After going through the home and clearing everything out, you’ll need to hold an estate or garage sale. Hiring a professional estate sales team can alleviate the pressure of this crucial stage in the process. You’ll also need to either clean the home yourself or hire someone to professionally clean it in preparation for sale. You’ll also need to prepare the home’s exterior and lawn. Finally, have the home inspected for any repairs you’ll need to complete before selling the property.
8. Find a Cash Home Buyer
Once you’ve prepared the home for sale and worked out all of the pertinent legal issues associated with an inherited property sale, you’ll need to start looking for buyers. If you go the traditional route, you’ll need to hire a real estate agent to handle the process. Unfortunately, many beneficiaries find this process can be lengthy and uncertain.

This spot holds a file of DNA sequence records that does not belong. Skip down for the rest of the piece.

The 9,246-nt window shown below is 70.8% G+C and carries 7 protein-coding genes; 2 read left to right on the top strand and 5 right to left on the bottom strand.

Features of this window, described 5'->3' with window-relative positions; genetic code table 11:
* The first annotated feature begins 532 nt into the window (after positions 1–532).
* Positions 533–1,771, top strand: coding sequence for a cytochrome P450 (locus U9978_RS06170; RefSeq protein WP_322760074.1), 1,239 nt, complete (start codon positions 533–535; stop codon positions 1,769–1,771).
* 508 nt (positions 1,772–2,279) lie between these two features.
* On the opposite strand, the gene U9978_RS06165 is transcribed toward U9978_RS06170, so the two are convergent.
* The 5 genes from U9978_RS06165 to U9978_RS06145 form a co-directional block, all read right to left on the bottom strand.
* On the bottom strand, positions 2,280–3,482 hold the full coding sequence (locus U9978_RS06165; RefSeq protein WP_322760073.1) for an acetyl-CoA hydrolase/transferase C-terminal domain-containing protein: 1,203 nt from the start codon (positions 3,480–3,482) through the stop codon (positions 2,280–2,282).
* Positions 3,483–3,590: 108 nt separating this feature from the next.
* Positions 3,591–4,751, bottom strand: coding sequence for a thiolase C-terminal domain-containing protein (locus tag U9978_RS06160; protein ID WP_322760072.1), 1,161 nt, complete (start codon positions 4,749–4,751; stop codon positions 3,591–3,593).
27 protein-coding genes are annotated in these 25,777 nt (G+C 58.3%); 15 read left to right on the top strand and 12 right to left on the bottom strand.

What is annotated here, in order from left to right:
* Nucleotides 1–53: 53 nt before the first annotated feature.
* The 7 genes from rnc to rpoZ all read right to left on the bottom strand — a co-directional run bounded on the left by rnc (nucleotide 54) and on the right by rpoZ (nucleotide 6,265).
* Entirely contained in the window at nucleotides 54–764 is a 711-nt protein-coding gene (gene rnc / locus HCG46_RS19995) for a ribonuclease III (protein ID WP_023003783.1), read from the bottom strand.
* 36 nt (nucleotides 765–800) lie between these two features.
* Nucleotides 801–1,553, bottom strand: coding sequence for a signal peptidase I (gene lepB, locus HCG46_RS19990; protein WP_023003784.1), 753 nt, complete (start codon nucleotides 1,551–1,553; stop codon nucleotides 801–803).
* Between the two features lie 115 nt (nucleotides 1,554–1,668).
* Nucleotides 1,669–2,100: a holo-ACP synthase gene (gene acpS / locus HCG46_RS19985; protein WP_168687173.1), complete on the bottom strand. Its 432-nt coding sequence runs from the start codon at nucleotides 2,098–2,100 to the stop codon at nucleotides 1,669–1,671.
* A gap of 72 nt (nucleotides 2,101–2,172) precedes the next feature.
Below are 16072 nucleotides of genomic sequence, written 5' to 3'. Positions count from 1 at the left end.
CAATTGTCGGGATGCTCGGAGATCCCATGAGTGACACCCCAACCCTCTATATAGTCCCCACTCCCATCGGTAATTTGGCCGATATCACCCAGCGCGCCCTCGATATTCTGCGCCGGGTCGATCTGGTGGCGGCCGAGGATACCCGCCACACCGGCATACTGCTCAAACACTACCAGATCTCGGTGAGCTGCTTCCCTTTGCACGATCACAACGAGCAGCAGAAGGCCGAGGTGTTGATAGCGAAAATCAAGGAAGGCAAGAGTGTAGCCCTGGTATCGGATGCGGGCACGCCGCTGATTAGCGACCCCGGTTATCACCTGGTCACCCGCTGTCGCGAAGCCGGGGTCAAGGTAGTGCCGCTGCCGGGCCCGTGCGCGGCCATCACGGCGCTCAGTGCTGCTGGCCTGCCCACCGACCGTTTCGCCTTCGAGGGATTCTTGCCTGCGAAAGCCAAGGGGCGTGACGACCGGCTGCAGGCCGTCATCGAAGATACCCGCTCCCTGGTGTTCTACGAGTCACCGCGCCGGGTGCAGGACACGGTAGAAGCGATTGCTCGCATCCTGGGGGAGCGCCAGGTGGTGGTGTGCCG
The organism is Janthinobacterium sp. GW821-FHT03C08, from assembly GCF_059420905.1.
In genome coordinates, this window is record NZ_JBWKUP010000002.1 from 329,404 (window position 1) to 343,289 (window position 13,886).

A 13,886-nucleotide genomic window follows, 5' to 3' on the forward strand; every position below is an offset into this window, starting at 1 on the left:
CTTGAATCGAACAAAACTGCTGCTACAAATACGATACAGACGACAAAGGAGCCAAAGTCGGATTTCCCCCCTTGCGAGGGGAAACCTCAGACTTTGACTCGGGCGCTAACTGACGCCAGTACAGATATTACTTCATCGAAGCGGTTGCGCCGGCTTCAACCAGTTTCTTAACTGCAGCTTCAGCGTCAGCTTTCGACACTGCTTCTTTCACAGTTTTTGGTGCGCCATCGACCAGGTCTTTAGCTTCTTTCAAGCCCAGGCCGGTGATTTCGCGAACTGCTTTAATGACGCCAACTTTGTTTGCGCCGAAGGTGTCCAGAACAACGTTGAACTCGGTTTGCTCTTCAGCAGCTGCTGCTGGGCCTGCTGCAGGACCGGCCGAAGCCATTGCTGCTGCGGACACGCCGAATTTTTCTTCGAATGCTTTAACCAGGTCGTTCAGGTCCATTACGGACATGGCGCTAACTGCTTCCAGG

If you’re looking for a faster solution, go with a cash home buyer from Bill Buys Houses. At Bill Buyers Houses, we’ll buy your inherited property in any condition, which means you won’t have to worry about hiring a team to prepare the property for sale or invest in costly repairs before listing the home.
Because we work with a team of cash home buyers, we can put cash in your hand in as little as a week. Simply give us a call to schedule your walkthrough, and we’ll take care of the rest so you can focus on investing your windfall.
Call to Sell an Inherited House Fast in Minnesota
If going through the home sale process on an inherited house is in your future, we’ve got you covered at Bill Buys Houses. When you’re ready to get cash from an inherited home within a week, contact us or call to request an offer at 651-270-9191.